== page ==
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Nathan Hara

Nathan Hara

(Université de Genève)

https://s3-seminar.github.io/seminars/nathan-hara/

Title — An optimal exoplanet detection criterion

Abstract — Over 4000 exoplanets have been detected so far. They have deeply transformed our understanding of planetary system formation, and expanded our possibilities to search for life outside of Earth. The smaller and the more distant to their host stars exoplanets are, the harder they are to detect. Earth « twins » orbiting solar-type stars are still out of reach because of very complex astrophysical and instrumental noises. To overcome this difficulty, we need new methods to analyse unevenly sampled, multi-variate time series: better models, computational methods and decision rules to claim detections. In this talk I will mostly focus on the latter aspect. Exoplanet detections are claimed based on the value of a statistical significance metric: if it is greater than a certain threshold, a detection is claimed. I will address the question of the optimal significance metric in the general setting of detection of parametric signals, and advocate for a Bayesian hypothesis testing framework where hypotheses are indexed by continuous variables.

Biography — Nathan Hara is a research fellow at the university of Geneva since 2017, which he joined after a PhD with Jacques Laskar and Gwenaël Boué at Paris Observatory. He works on statistical techniques to detect exoplanets, in particular Earth twins, which are prime candidates for the detection of life outside of Earth, and observational programs to unveil multi-planetary systems.

S³ Seminar

April 22, 2022
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  1. An optimal detection criterion

    for parametric signals
    Nathan Hara

    Université de Genève
    GPR
    V

    Oxfor
    d

    29 March 2022
    With Thibault de Poyferré, Jean-Baptiste Delisle, Marc Ho
    ff
    mann
    Nicolas Unger, Rodrigo Díaz, Damien Ségransan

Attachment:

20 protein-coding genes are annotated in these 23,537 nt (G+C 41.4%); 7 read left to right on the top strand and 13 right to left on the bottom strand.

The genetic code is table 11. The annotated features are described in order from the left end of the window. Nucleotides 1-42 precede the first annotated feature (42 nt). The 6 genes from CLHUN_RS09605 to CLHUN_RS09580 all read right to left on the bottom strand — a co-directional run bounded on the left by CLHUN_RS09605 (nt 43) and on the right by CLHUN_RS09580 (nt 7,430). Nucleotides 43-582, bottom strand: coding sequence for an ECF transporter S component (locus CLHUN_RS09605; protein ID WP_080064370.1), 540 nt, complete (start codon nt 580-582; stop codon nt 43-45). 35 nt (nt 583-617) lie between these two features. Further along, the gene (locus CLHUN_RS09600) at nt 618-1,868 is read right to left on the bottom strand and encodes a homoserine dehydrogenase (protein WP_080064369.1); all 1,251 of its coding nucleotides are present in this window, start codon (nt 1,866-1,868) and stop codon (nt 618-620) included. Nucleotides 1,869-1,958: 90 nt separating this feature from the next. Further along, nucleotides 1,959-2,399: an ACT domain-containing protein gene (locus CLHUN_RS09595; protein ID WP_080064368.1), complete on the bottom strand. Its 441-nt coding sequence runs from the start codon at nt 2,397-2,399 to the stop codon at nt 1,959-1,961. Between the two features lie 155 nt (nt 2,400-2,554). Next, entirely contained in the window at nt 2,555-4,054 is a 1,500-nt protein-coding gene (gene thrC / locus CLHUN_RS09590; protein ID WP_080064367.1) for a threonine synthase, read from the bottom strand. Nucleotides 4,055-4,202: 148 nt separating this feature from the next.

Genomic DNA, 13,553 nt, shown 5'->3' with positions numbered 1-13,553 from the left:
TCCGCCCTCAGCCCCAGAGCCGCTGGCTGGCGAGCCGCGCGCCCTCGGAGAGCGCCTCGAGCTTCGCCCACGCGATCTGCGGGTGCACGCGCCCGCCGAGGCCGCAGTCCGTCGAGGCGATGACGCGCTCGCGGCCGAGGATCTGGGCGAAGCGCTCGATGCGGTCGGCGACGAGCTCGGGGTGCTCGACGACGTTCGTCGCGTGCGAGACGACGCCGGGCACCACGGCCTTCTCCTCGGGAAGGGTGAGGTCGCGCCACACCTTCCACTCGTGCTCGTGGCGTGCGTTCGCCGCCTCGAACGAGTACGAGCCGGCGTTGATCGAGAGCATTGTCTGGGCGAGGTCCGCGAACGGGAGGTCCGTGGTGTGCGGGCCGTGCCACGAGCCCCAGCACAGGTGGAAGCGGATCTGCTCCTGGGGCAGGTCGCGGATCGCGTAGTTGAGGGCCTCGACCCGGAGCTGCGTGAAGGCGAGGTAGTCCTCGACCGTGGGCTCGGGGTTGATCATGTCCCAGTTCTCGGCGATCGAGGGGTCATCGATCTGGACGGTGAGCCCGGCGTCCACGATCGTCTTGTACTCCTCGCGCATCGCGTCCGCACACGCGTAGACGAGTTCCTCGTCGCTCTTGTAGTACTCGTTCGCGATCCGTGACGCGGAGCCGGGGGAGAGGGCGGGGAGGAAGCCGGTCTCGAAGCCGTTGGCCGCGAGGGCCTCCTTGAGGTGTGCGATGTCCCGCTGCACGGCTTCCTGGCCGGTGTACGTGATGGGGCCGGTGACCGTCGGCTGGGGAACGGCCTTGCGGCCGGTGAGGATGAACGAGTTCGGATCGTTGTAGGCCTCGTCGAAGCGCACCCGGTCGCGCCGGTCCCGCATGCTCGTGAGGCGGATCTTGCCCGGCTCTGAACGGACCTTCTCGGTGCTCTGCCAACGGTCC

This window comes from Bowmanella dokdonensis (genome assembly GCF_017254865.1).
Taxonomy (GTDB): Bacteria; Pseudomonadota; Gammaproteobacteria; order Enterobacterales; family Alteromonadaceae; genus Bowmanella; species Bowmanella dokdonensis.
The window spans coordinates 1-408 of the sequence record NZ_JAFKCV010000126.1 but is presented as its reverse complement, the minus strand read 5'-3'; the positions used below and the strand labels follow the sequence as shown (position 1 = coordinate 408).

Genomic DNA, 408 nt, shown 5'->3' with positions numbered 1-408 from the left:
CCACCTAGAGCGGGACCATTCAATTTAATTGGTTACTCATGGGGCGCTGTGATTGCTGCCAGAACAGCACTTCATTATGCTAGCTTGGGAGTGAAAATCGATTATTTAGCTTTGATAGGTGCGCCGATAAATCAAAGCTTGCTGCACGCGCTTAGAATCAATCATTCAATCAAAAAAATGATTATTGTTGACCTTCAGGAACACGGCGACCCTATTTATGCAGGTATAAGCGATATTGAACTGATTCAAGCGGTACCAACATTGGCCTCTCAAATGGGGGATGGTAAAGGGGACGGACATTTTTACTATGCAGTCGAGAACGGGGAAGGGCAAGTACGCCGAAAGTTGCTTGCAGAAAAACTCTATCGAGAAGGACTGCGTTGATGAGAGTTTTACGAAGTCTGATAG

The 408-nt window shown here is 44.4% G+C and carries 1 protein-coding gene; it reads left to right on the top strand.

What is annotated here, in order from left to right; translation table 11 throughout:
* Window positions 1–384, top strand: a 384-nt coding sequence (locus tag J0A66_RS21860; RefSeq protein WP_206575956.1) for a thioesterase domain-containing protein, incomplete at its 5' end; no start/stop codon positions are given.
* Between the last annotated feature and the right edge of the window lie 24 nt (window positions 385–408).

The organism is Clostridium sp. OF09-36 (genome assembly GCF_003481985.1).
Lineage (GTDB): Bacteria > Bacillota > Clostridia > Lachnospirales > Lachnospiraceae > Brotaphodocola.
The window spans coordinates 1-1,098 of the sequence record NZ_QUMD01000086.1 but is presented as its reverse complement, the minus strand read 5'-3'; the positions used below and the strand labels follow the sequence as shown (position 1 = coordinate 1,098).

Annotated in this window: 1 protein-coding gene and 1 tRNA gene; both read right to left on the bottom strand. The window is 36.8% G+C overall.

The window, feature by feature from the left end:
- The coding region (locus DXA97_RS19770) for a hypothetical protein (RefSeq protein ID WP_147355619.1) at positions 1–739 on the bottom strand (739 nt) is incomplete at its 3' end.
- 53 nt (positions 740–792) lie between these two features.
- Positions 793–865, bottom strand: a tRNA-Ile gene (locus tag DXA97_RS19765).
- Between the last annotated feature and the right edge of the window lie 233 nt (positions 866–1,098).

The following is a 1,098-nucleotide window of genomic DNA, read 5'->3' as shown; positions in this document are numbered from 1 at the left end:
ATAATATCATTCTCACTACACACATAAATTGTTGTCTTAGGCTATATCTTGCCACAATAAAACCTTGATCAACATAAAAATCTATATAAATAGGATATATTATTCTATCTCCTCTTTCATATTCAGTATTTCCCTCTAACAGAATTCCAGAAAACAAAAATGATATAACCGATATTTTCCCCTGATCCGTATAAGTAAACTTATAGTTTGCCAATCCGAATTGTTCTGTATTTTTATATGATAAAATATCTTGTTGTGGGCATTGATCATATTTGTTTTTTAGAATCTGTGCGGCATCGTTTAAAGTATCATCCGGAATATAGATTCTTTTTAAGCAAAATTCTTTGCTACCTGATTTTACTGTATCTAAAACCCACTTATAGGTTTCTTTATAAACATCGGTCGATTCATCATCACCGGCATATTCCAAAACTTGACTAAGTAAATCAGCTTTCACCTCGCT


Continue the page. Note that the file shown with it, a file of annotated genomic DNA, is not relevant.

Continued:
View full-size slide

  2. Radial
    velocity
    Star
    Spectrograph
    Observer
    2

    View full-size slide

  3. Detecting exoplanets in RV data SCMA VII
    -3
    -2
    -1
    2
    0
    1
    ×10 -6
    z (AU)
    2
    3
    Motion of the star in the observational reference frame
    0 4
    ×10 -6
    y (AU)
    2
    ×10 -6
    x (AU)
    -2 0
    -2
    -4 -4
    Motion of the star
    To observer
    0 200 400 600 800 1000
    Time (days)
    -0.08
    -0.06
    -0.04
    -0.02
    0
    0.02
    0.04
    0.06
    0.08
    Velocity along z axis (m/s)
    Radial velocity as a function of time
    2
    10 1
    0
    5
    ×10 -5
    y (AU)
    -1
    -2
    x (AU)
    ×10 -6
    0
    Motion of the star in the observational reference frame
    -5
    1.5
    ×10 -5
    z (AU)
    1
    0.5
    0
    -0.5
    -1
    Motion of the star
    To observer
    0 200 400 600 800 1000
    Time (days)
    -0.5
    -0.4
    -0.3
    -0.2
    -0.1
    0
    0.1
    0.2
    0.3
    0.4
    0.5
    Velocity along z axis (m/s)
    Radial velocity as a function of time
    Motion of the star Radial velocity
    Decomposition of the signal
    in periodic components


    The amplitude of a periodic
    component is proportional
    to the planet projected mass
    Radial velocities
    3

    View full-size slide

  4. Detecting exoplanets in RV data SCMA VII
    Signal shape
    The signal shape depends on the orbital eccentricity


    Nearly circular


    Eccentric


    Very eccentric


    Orbit


    Signal


    Star


    Planet


    Credit: Perryman 2011
    Radial velocity
    4

    View full-size slide

  5. Detecting exoplanets in RV data SCMA VII
    Data model
    Signal


    Credit: Perryman 2011
    Radial velocity


    Time-series Sum of Keplerian components Other deterministic terms
    AAADKnicjVHPaxQxGH0df7TWX6sevQSXwpaFZaaI9lIo9iJ4qeC2hU4dMmm6hk4mwyRTXIb9j/xPvHkpxasHPXq1l36J01ItRTPMzMv73nvJl+RVoayL45O56MbNW7fnF+4s3r13/8HD3qPHW9Y0tZBjYQpT7+TcykKVcuyUK+ROVUuu80Ju54cbvr59JGurTPnOTSu5p/mkVAdKcEdU1pOMTQduma2x1DY6LZRWzmatWktm79syq2bsTabYIBXGDo4yRdJharSc8EwtD2WmfIFdMGzI0gnXmnvg5EfXlkZZOct6/XgUh8GugqQDfXRj0/SOkWIfBgINNCRKOMIFOCw9u0gQoyJuDy1xNSEV6hIzLJK3IZUkBSf2kL4Tmu12bElzn2mDW9AqBb01ORmWyGNIVxP2q7FQb0KyZ6/LbkOm39uU/nmXpYl1+EDsv3znyv/1+V4cDrAaelDUUxUY353oUppwKn7n7FJXjhIq4jzep3pNWATn+Tmz4LGhd3+2PNS/B6Vn/Vx02gY//C7pgpO/r/Mq2FoZJS9GK2+f99dfdVe9gKd4hgHd50us4zU2Mabsz/iJXziNPkVfopPo629pNNd5nuCPEX07A6PbtiM=
    y(t) =
    np
    X
    i=1
    Ki(cos(vi(t) + !i) + ei cos !i) + + noise
    Radial velocity
    5
    Stochastic term

    View full-size slide

  6. Detecting exoplanets in RV data SCMA VII
    Noise I
    6
    Photon noise Instrumental systematics
    Example: SOPHIE drift as a function of time
    Credit: François
    Bouchy
    Nominal error bars


    + jitter (instrumental and/or stellar)
    Error on measurement =